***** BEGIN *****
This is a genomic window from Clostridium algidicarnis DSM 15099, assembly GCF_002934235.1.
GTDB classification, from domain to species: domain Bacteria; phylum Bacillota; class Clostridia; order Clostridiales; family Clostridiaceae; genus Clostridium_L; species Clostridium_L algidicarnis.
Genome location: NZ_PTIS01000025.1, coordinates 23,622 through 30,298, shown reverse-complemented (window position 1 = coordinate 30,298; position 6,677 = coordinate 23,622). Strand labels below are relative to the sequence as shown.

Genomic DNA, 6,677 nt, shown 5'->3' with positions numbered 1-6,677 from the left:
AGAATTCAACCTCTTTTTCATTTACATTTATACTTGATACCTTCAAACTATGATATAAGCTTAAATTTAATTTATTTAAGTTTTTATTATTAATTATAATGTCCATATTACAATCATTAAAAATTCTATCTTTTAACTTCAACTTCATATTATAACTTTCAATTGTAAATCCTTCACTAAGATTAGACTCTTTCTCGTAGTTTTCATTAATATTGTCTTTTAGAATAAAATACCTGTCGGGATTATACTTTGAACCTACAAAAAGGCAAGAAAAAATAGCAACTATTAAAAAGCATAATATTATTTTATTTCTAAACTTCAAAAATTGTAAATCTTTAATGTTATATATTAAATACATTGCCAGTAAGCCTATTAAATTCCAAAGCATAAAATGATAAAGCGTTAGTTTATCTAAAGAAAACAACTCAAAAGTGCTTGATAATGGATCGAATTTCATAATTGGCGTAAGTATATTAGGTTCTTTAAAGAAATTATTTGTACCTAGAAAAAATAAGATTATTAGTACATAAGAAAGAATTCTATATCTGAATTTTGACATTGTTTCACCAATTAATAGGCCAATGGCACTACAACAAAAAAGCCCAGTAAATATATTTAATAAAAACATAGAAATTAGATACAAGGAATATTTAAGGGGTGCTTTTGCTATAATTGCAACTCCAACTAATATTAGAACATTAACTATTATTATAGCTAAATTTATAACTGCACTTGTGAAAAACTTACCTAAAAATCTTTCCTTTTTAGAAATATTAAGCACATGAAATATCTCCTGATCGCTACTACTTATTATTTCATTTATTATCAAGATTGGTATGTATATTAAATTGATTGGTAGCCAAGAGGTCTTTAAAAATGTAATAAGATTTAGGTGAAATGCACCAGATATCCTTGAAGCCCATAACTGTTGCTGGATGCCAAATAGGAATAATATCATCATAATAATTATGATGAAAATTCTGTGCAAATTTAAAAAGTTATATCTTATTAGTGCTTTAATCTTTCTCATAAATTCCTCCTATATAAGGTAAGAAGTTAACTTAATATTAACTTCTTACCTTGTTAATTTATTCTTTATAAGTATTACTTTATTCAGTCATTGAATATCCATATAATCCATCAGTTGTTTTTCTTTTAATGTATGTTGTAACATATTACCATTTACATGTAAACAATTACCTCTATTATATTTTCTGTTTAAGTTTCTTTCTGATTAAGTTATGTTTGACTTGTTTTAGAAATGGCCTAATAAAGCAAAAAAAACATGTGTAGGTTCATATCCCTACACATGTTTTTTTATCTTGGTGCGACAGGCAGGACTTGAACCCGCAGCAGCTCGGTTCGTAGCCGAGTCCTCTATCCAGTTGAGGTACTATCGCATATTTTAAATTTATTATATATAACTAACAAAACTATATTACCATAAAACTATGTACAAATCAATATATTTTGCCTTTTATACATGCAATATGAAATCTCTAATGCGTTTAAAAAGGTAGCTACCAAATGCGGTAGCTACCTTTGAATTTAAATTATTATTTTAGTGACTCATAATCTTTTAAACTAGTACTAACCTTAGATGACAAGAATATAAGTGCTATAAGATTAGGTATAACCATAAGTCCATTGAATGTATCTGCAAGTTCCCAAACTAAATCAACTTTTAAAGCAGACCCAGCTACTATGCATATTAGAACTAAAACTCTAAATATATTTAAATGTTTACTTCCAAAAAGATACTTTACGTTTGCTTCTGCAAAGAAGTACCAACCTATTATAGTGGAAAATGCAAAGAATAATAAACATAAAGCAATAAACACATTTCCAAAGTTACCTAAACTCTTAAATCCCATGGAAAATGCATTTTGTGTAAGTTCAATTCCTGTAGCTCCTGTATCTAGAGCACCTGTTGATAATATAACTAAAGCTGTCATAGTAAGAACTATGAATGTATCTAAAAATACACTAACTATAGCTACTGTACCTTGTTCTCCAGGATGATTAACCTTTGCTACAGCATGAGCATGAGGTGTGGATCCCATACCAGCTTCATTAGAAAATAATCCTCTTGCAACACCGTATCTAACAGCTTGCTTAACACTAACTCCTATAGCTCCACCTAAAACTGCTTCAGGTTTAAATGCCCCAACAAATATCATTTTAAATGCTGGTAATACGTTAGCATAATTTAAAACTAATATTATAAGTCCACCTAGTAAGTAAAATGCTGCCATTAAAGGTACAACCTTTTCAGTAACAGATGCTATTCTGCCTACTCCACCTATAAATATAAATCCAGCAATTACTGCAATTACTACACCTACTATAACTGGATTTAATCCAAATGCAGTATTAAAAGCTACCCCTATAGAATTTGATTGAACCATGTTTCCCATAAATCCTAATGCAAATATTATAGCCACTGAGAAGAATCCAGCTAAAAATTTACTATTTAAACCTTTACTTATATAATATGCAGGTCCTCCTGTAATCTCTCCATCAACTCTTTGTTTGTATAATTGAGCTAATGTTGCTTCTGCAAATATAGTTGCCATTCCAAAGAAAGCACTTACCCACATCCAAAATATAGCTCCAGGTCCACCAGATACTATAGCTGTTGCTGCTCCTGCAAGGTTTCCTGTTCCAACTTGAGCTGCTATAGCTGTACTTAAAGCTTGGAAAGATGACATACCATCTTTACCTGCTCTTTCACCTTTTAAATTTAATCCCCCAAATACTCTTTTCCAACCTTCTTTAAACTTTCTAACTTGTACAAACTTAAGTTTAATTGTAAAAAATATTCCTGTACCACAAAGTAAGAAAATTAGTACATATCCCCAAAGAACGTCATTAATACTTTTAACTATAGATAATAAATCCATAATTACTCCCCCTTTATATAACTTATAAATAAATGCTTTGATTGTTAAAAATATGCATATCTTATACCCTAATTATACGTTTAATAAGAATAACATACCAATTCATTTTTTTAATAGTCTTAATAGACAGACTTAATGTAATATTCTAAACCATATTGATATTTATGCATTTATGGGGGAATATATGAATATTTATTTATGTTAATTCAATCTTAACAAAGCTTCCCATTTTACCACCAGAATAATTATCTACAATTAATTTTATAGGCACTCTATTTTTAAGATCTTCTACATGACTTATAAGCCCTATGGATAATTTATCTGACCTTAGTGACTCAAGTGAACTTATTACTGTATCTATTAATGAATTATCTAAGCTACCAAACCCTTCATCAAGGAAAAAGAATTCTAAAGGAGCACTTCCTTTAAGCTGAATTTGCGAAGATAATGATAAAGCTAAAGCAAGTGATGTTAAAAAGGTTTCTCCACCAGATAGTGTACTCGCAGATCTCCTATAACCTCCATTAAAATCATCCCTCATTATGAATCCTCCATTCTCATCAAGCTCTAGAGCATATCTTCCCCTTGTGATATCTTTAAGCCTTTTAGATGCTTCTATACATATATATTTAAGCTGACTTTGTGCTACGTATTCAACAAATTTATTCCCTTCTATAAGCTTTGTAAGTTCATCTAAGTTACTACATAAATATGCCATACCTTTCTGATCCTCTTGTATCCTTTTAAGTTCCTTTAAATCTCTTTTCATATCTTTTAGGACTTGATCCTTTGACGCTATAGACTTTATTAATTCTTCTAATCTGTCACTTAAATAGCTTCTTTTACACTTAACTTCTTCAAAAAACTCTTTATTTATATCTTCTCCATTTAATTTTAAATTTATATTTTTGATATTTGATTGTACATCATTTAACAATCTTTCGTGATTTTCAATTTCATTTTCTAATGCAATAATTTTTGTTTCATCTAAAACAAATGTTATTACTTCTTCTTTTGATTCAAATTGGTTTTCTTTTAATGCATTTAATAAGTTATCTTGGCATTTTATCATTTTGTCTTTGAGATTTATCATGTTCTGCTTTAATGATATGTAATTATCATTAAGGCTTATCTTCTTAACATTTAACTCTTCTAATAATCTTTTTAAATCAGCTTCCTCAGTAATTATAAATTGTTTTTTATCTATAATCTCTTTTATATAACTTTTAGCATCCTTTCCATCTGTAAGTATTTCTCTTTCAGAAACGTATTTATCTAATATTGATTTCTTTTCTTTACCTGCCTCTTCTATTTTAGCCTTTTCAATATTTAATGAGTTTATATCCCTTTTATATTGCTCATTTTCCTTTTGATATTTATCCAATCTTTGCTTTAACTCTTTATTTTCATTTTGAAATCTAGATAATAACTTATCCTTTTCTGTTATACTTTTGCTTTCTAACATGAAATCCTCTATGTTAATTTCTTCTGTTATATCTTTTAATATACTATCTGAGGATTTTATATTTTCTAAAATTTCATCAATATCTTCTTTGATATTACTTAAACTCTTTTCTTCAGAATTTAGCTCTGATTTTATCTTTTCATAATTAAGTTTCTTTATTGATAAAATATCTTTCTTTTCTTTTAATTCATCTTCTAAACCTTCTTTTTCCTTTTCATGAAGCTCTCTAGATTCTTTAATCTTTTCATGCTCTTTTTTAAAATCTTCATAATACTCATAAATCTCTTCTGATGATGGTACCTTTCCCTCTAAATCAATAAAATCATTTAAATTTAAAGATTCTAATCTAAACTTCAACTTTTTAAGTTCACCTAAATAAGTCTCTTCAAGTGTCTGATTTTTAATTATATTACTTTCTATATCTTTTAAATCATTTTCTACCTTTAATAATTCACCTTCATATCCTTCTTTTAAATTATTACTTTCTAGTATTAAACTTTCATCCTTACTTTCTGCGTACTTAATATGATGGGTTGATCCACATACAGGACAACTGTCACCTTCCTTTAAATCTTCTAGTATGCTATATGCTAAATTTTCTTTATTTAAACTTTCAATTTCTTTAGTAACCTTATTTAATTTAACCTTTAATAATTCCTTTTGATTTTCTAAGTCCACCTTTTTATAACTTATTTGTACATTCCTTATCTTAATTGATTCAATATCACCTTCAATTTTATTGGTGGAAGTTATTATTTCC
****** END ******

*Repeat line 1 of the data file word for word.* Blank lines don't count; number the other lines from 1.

This is a genomic window from Clostridium algidicarnis DSM 15099, assembly GCF_002934235.1.